Hisense to change SA perceptions
Cape Town - Chinese technology company Hisense has launched a South African operation which includes a technical skills transfer programme at the firm's local factory. The company is also determined to change the negative perception of Chinese consumer goods.
"We want to bring the latest technology to South Africa because our R&D [research and development] centres produce products for the global market," Hisense SA general manager Jerry Liu told News24.
Recently, Apple has come under criticism, particularly in India, when the company debuted the iPad there just before the launch of the iPad 2 in the US.
In SA, the iPad also only went on sale recently, prompting some to suggest that big companies were dumping technologically obsolete products in developing markets.
Hisense says that products sold in SA will have the same quality as those sold in the US and Europe, but details will be country specific.
"We build products for the world market, but details of a product might be different in particular countries. For the South African side, we have a special testing stage," said Liu.
Hisense is a wholly owned Chinese state-owned enterprise and is seeking to re-brand consumer goods from that country as one of high quality.
'With the new generation of Chinese government officials, this is an advantage. The new generation cares about the China brand." said Lui. "In the past, Chinese goods were low quality and we want to change that perception.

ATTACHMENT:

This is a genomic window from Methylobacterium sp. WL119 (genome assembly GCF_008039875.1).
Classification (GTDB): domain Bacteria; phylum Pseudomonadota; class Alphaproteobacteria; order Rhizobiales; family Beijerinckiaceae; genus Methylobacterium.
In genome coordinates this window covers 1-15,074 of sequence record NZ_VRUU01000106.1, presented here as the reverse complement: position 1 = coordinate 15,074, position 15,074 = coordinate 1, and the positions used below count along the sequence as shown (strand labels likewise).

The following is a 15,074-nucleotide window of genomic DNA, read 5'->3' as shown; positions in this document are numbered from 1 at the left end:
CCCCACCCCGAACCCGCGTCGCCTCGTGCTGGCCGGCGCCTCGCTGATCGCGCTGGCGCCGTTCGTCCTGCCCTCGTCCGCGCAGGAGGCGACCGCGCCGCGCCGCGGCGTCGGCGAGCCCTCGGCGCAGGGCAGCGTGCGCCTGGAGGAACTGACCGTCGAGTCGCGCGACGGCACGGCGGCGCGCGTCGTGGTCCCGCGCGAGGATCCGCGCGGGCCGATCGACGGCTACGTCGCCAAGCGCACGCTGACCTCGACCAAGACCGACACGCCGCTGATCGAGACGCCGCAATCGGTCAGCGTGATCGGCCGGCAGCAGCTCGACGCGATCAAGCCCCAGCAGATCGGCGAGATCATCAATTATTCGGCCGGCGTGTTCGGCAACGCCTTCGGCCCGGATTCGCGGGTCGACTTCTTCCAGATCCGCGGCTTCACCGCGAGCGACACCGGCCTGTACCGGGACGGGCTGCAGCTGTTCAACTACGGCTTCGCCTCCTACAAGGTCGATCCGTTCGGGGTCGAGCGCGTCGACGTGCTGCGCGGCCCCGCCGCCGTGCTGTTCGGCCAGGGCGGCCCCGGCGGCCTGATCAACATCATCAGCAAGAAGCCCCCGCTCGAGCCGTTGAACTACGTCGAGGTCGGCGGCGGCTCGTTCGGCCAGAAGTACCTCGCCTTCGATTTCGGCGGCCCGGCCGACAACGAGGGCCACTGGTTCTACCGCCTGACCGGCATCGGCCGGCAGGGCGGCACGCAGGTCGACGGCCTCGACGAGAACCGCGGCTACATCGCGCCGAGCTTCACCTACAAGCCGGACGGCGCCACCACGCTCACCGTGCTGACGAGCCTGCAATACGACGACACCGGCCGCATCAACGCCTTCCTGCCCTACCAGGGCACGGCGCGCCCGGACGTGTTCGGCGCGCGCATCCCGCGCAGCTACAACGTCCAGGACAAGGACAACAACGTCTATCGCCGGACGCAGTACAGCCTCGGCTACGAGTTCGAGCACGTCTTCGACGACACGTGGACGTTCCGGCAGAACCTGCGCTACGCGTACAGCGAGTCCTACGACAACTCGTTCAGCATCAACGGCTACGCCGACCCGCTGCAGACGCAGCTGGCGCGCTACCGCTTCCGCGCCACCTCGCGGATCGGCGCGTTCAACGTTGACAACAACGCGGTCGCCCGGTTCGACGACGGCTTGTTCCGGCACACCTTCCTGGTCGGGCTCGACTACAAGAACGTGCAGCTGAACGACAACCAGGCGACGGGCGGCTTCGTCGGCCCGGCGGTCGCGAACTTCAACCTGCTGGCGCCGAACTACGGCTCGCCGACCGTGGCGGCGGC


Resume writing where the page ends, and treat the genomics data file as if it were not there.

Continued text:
"We build space technology and we want to bring quality to the market," he added.
Liu also responded to negative web reviews of Hisense products.
"Extremely unreliable, costs more to repair than the purchase price in the long term [assuming you can get anywhere with the technical support team]. The warranty is a joke," wrote a user calling himself OZFox40 of the Hisense HSLC2629HDI TV on the Productreview.com.au website.
"I bought the TL-3220HD version of this TV, the only difference is the high definition ATSC tuner built-in [extra $100]. The clumsy remote would not win a design award," wrote argrafix on Epinions.com.
Lui said that the company was improving quality.
"We have done our market research and it tells us that the quality is good. You will always have some people that complain, but we supply direct to Walmart in the United States. We don't get any negativity now."
China has overtaken the US and the EU as South Africa's largest trading partner, with bilateral trade estimated to be $25bn in 2010 and is one of the Bric (Brazil, Russia, India, China) nations.
President Jacob Zuma is on an Asian tour and has hailed the country's role in the first leaders' summit of the Brics group of five developing nations.
Liu said that products will be built locally and there are plans to do a skills transfer during which local staff would be trained by Chinese specialists.
"We are giving training to local staff in the IT and electronics field and we're going to completely build the TV in South Africa and we're thinking about building fridges here too."
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